Scientists at Brigham Women's Hospital in Boston have shown that eating at night is harmful to mental health, increasing the level of anxiety and depression. This is reported in an article published in the journal Proceedings of the National Academy of Sciences (PNAS).
To conduct the experiment, the scientists included 12 men and 7 women in a randomized controlled trial. The participants underwent a protocol of forced desynchronization in dim light for four 28-hour "days", so that by the fourth day their behavioral cycles were inverted by 12 hours.
Participants were randomly assigned to one of two groups by meal time: a control group that ate according to a 28-hour cycle. As a result, they ate both at night and during the day, which is typical for night workers, and a group that ate on a 24-hour cycle, which led to eating only during the day.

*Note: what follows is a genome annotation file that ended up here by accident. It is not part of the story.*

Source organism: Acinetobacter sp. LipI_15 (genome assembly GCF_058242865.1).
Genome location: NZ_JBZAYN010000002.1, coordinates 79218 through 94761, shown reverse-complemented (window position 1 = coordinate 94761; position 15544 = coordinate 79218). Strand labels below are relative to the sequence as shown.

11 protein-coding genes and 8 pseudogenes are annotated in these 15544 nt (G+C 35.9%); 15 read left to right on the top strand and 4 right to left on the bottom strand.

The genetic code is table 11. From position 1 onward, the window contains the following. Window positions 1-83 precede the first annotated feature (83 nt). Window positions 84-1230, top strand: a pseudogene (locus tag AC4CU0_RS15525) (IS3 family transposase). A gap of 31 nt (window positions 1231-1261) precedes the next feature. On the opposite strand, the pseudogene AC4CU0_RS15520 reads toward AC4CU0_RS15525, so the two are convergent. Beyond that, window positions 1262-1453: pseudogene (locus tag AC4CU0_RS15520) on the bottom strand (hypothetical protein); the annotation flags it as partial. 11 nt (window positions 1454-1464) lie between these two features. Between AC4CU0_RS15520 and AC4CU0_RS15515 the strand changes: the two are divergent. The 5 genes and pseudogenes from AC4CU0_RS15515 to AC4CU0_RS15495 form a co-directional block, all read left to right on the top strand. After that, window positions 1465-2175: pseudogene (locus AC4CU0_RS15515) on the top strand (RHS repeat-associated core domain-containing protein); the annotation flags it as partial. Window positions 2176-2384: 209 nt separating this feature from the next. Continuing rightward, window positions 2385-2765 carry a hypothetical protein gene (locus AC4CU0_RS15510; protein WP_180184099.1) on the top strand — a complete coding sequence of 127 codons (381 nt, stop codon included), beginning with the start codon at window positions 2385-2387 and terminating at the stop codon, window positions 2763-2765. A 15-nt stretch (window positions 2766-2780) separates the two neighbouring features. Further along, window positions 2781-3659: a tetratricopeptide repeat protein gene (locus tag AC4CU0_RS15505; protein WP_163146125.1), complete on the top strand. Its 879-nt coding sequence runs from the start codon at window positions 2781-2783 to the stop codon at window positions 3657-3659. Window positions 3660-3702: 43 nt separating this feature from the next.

Experts found that in a group whose participants ate during the day and at night, the mood level resembling depression increased by 26 percent, and the mood level resembling anxiety increased by 16 percent. According to the authors, the choice of meal time is a new strategy for improving mood in people experiencing circadian rhythm disorders.
The risk group includes those who work the night shift. Shift workers often experience a mismatch between their central circadian clock in the brain and everyday behaviors such as sleep/wake cycles and fasting/eating. They also have a 25-40 percent higher risk of depression and anxiety.